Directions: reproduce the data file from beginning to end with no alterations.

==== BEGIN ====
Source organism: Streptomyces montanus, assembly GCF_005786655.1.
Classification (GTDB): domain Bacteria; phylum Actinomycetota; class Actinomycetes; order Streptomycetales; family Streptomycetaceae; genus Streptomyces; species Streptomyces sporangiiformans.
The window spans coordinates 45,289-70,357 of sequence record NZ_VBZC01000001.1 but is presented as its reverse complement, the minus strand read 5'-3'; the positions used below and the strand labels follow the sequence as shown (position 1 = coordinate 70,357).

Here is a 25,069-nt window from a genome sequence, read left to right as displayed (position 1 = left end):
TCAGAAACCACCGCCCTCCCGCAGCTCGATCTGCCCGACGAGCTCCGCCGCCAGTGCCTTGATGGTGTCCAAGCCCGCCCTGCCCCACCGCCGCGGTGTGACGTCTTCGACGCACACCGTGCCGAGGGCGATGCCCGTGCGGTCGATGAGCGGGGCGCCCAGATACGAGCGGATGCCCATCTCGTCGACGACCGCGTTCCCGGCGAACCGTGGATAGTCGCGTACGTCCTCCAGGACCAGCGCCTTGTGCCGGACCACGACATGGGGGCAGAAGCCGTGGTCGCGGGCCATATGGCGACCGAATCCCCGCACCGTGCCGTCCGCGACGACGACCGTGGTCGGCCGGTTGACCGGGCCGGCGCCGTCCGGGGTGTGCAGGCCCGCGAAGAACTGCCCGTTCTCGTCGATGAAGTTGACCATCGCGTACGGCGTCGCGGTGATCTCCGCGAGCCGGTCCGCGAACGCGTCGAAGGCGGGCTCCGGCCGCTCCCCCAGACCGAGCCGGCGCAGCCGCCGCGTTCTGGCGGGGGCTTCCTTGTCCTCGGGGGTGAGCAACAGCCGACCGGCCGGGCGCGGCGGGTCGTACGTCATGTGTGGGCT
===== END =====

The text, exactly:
Source organism: Streptomyces montanus, assembly GCF_005786655.1.
Classification (GTDB): domain Bacteria; phylum Actinomycetota; class Actinomycetes; order Streptomycetales; family Streptomycetaceae; genus Streptomyces; species Streptomyces sporangiiformans.
The window spans coordinates 45,289-70,357 of sequence record NZ_VBZC01000001.1 but is presented as its reverse complement, the minus strand read 5'-3'; the positions used below and the strand labels follow the sequence as shown (position 1 = coordinate 70,357).

Here is a 25,069-nt window from a genome sequence, read left to right as displayed (position 1 = left end):
TCAGAAACCACCGCCCTCCCGCAGCTCGATCTGCCCGACGAGCTCCGCCGCCAGTGCCTTGATGGTGTCCAAGCCCGCCCTGCCCCACCGCCGCGGTGTGACGTCTTCGACGCACACCGTGCCGAGGGCGATGCCCGTGCGGTCGATGAGCGGGGCGCCCAGATACGAGCGGATGCCCATCTCGTCGACGACCGCGTTCCCGGCGAACCGTGGATAGTCGCGTACGTCCTCCAGGACCAGCGCCTTGTGCCGGACCACGACATGGGGGCAGAAGCCGTGGTCGCGGGCCATATGGCGACCGAATCCCCGCACCGTGCCGTCCGCGACGACGACCGTGGTCGGCCGGTTGACCGGGCCGGCGCCGTCCGGGGTGTGCAGGCCCGCGAAGAACTGCCCGTTCTCGTCGATGAAGTTGACCATCGCGTACGGCGTCGCGGTGATCTCCGCGAGCCGGTCCGCGAACGCGTCGAAGGCGGGCTCCGGCCGCTCCCCCAGACCGAGCCGGCGCAGCCGCCGCGTTCTGGCGGGGGCTTCCTTGTCCTCGGGGGTGAGCAACAGCCGACCGGCCGGGCGCGGCGGGTCGTACGTCATGTGTGGGCT